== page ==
blogging by Andrew Wickliffe

Broken Arrow (1996, John Woo)

At one point or another, everyone in Broken Arrow tries very hard and gives it their all. Sometimes it works out, like when Samantha Mathis has her violence free stunt sequences or Delroy Lindo gets to deliver a lousy line well, sometimes it doesn’t work out, like Howie Long as one of the goons or… well, lots of John Travolta and Christian Slater. More Travolta, obviously, but also because he tries all the time. Slater doesn’t try as hard so doesn’t fail as hard.

Oh, and Frank Whaley. Broken Arrow is impressive in its earnest attempts at obvious moments; it’s unclear why they’re in the movie, like if director Woo wanted to do bland American jokes or if writer Graham Yost fought for them… one-liners to exit scenes with. Really bad banter stuff. And it’s all Whaley is there for and he doesn’t do any of it well. He doesn’t do the one-liners well, he doesn’t do the nerdy analyst stuff well, he’s a charisma vacuum.

But he does try and the movie tries too with him and they both just fail. So while Whaley’s a charisma vacuum, you do feel empathy for him in his plight… being trapped in this very silly movie.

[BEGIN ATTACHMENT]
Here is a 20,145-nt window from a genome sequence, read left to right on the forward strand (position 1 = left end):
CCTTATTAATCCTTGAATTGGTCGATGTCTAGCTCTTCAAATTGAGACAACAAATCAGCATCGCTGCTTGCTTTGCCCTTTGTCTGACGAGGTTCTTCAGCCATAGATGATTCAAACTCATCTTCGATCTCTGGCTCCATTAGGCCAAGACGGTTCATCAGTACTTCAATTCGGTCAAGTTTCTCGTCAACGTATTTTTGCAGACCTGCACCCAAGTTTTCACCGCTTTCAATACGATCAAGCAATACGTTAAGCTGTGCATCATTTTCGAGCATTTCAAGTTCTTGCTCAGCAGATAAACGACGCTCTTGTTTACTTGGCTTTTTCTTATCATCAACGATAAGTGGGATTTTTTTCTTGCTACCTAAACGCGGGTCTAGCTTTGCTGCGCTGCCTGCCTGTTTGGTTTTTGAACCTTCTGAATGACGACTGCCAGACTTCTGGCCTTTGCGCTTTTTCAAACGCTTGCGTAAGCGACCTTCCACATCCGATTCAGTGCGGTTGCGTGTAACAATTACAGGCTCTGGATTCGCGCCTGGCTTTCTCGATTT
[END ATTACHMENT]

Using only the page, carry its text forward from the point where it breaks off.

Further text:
Long, on the other hand, is an unsympathetic charisma vacuum. Once the movie pairs Travolta off mainly with Long, it’s like Travolta’s bad performance gets less annoying because not only isn’t it Long, you get to watch Long watch Travolta’s performance and be entirely incapable of reacting.

Most of the other performances are fine. And Travolta’s even got some moments. He and Slater both do this “I did Tarantino” thing with their banter and it does bring some energy, but it’s only with one another and it’s never consistent. Or good, really. I mean, it’s… amusing from a certain point of view. They’re trying.

And Broken Arrow’s trying often has some ingenuity. There’s a lengthy suspense action sequence in a mine because you can do a fairly impressive mine set on the cheap. The train sequence is limited but good. Woo certainly shows off his range when it comes to action settings. There are some gunfights (but not many), fistfights, and lots of running and jumping from explosion stunts. Broken Arrow’s glorious in its pyrotechnics.

The story—involving a traitorous Air Force pilot stealing a nuclear warhead to blackmail the Pentagon—feels more like a B+ movie plot than an A one, but it’s only 108 minutes and there are a lot of pyrotechnics credits to get through. You only have to amuse for so long.

Oh, and the Hans Zimmer score. Sometimes it’s good, sometimes it’s bad, sometimes it’s for a video game. Besides Howie Long, Frank Whaley (sorry, sir), and a perplexingly miscast Jack Thompson, all of Broken Arrow’s defects are kind of charming. And it’s quite competently made, it’s just… you know… silly.

And Travolta’s kind of silly. Like, really, really silly. But tolerably silly.

And Mathis is really likable. Enough I wish they’d made Broken Arrow 2: Flight Control with Mathis and Slater teaming up again. They’re not exactly good together or even charming together, but they work together. Actually, that sentence also sums up Broken Arrow.

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